# Offer functions and their properties

The supply function S(p) describes the relationship between the market price of a good and its supply in an isolated market for that good. In general, it should be assumed that the product in question is produced at a sufficiently large number of competing enterprises. In such a situation, it is natural to assume that each manufacturer strives for the greatest profit, and his individual output of the product increases as the price of this product increases. But then the total supply of goods on the market S(p), as the sum of individual outputs, is an increasing function of the price, i.e. S′(p)>0.

In more specific situations (oligopoly, monopoly), the behavior of the enterprise, as the example given above shows, is not necessarily determined by the desire for maximum profit; since with an increase in price, the producer can ensure a noticeable increase in profits without an increase in the volume of output. Thus, strictly speaking, cases where S(p)=const or even S′(p)<0 (Figure 6.9) should be investigated.

Rice. 6.9. Ascending, unchanging and decreasing functions of the offer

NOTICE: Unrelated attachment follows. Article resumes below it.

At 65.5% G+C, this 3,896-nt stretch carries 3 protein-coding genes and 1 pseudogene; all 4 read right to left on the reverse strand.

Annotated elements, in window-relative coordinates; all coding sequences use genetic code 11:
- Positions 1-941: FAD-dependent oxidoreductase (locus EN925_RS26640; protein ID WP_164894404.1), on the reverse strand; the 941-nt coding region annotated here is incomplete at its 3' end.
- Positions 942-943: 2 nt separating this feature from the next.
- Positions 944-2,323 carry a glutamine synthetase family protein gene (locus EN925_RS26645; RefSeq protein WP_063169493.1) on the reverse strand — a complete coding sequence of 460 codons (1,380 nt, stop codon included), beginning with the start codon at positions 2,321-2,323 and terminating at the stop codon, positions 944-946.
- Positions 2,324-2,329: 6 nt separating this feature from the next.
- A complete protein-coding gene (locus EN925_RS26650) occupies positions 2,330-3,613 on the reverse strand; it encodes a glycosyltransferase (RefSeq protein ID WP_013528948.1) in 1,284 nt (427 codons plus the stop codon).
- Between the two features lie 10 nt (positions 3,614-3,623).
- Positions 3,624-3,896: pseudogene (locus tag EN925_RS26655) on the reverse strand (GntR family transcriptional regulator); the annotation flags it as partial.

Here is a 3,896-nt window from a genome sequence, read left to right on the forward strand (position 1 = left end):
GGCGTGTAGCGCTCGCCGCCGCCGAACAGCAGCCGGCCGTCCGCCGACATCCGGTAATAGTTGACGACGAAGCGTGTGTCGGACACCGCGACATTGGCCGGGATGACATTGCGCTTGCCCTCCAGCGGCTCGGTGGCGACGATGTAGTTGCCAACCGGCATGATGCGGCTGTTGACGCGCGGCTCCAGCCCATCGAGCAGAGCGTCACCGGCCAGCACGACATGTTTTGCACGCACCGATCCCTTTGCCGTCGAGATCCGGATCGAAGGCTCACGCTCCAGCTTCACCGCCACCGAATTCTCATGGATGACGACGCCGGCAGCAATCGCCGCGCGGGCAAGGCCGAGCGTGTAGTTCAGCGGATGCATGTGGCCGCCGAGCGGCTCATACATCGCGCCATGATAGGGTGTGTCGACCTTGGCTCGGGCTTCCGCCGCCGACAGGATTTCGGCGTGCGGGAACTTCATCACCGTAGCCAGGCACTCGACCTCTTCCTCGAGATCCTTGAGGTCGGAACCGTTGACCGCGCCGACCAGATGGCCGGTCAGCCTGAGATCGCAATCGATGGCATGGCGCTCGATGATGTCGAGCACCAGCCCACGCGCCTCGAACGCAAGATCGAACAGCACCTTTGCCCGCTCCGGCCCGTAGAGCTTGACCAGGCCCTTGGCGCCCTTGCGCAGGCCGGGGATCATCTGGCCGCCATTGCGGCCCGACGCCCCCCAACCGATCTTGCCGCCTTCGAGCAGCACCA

Here’s the offer’s family of features. Line AB corresponds to perfect competition and the desire of producers to maximize profits, the AC line corresponds to unchanged output, which, nevertheless, makes it possible to conduct the economy with a decent profit in conditions of imperfect competition; the AD line represents a declining volume of production, which is possible in conditions of monopoly and a sharp increase in prices.

In the further analysis, the state of perfect competition and the growth of supply depending on price increases are considered as the main one. For practical calculations, two main types of supply functions are used, the parameters of which are determined by processing statistical data:

1) Linear function:

S(p) = b0 + b1p  (b0 > 0;  b1 > 0);

2) Power function:

S(p) = b0 pβ  (b0 > 0;  β > 0).

The supply elasticity ratio (ESp) shows how much the supply of a product will increase if its price rises by 1%.

For a linear sentence function:

where are the average values of the price and supply according to the observation table.

For the power function:

For the supply function, defined as the solution of the profit optimization problem discussed above (see*), we have:

Price elasticity of supply:

i.e. is entirely determined by the nature of fixed and variable costs.

In a more general case, the supply volume of a j-th good is considered not only depending on its price (pj), but also on the prices of other goods. In this situation, the system of supply functions is as follows:

,

where n is the number of items of goods.

Products i and j are called competing if cross-elasticity:

i.e. when the price increases, the output of the j-th product decreases; the goods are complete, if

In this case, the growth in the production of one product necessarily causes an increase in the output of another.